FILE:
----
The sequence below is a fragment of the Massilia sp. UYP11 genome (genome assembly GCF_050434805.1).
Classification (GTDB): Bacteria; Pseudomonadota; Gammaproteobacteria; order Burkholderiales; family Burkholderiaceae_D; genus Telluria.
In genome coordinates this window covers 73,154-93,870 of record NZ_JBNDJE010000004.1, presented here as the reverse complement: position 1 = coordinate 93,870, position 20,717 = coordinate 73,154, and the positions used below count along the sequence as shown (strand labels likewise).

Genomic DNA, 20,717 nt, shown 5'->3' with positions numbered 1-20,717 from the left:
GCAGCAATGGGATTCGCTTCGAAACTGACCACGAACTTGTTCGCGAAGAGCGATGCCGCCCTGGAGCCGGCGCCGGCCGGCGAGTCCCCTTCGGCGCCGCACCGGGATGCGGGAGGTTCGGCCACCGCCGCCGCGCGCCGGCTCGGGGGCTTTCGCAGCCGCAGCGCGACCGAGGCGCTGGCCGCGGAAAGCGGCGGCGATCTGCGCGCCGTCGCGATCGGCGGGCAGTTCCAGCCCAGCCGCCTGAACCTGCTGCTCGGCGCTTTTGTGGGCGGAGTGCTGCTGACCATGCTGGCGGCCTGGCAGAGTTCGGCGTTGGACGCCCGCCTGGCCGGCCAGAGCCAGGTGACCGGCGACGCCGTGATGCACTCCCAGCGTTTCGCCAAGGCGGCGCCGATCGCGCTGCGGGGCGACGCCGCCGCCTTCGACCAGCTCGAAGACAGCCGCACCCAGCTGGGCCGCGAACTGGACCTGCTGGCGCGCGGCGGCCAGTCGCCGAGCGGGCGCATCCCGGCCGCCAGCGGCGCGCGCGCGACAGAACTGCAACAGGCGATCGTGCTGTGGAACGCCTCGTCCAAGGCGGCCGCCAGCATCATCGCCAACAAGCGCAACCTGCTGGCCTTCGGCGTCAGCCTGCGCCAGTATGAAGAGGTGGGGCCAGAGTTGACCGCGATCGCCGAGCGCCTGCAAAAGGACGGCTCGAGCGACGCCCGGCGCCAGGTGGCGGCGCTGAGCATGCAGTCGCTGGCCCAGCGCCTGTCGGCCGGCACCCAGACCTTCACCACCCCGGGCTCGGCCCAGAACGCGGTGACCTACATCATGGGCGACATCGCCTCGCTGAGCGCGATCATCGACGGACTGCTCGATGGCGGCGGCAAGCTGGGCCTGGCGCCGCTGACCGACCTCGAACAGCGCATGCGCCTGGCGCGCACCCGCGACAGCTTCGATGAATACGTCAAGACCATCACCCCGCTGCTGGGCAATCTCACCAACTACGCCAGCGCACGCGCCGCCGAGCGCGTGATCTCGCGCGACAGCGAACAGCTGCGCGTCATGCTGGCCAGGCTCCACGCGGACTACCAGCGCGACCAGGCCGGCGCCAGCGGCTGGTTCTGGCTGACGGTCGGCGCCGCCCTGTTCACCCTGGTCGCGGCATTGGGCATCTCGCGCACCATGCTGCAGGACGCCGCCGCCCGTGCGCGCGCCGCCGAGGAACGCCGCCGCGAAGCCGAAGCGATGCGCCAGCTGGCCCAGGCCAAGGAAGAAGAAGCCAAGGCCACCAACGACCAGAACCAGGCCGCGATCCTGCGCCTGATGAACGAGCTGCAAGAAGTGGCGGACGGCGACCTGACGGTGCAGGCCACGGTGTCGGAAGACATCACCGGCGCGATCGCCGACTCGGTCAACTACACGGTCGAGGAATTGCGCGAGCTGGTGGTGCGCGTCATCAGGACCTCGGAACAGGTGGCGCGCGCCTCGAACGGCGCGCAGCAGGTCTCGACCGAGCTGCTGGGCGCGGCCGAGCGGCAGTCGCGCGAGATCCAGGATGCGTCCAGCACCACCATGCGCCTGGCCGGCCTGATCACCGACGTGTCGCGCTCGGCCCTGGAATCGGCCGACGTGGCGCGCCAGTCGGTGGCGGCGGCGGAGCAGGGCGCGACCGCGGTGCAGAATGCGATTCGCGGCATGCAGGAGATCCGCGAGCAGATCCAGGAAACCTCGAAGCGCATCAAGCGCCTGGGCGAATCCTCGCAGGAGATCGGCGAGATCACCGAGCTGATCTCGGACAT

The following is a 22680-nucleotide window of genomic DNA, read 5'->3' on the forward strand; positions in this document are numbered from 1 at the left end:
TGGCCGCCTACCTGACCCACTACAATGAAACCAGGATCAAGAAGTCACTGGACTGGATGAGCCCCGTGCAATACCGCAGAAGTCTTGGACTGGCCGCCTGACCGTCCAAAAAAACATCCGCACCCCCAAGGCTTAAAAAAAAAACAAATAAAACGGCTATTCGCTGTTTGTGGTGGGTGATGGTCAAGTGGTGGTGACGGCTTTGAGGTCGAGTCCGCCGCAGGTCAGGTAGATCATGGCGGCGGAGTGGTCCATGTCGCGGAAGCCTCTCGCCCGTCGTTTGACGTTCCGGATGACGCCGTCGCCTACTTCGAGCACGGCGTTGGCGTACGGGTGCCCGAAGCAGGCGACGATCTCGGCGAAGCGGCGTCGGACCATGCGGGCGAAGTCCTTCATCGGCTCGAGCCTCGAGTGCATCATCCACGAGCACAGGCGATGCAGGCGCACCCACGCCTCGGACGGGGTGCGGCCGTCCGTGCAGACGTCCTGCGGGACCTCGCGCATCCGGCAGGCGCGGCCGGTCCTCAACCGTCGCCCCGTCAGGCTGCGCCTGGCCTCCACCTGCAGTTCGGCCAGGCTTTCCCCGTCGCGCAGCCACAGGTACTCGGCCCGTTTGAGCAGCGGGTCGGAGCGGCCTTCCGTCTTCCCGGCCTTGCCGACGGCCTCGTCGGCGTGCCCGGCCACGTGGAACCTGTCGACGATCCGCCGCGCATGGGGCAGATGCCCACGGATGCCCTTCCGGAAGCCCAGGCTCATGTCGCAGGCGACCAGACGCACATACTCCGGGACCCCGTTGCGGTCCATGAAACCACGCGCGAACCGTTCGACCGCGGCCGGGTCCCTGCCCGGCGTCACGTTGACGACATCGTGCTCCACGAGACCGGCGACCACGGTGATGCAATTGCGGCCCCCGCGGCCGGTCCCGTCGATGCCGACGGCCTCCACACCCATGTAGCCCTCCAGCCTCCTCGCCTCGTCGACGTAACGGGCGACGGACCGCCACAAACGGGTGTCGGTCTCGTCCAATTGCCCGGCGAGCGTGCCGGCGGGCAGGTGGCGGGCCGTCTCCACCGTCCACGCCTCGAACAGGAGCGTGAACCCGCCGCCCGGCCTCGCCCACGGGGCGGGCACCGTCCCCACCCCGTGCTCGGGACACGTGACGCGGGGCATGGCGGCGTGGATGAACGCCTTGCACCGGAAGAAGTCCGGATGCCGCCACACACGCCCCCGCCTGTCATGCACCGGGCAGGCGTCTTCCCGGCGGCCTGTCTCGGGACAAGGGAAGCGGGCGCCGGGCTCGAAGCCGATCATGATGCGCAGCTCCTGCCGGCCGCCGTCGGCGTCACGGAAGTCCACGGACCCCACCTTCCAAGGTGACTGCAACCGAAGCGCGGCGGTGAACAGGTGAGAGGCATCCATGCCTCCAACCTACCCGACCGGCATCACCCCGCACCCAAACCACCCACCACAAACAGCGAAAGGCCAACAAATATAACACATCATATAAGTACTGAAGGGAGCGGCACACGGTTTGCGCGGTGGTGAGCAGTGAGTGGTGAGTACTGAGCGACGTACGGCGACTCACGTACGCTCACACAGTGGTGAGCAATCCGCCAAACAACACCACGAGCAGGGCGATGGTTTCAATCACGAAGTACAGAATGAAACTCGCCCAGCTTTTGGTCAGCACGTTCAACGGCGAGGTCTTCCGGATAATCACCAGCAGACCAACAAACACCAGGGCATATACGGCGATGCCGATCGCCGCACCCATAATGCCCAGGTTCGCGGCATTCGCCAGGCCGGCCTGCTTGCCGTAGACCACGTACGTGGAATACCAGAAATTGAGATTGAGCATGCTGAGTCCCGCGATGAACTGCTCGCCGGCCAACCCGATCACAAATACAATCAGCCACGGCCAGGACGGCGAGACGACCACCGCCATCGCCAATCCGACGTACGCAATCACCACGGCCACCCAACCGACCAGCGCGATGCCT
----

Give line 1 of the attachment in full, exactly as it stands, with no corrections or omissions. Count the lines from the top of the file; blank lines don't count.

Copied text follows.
The sequence below is a fragment of the Massilia sp. UYP11 genome (genome assembly GCF_050434805.1).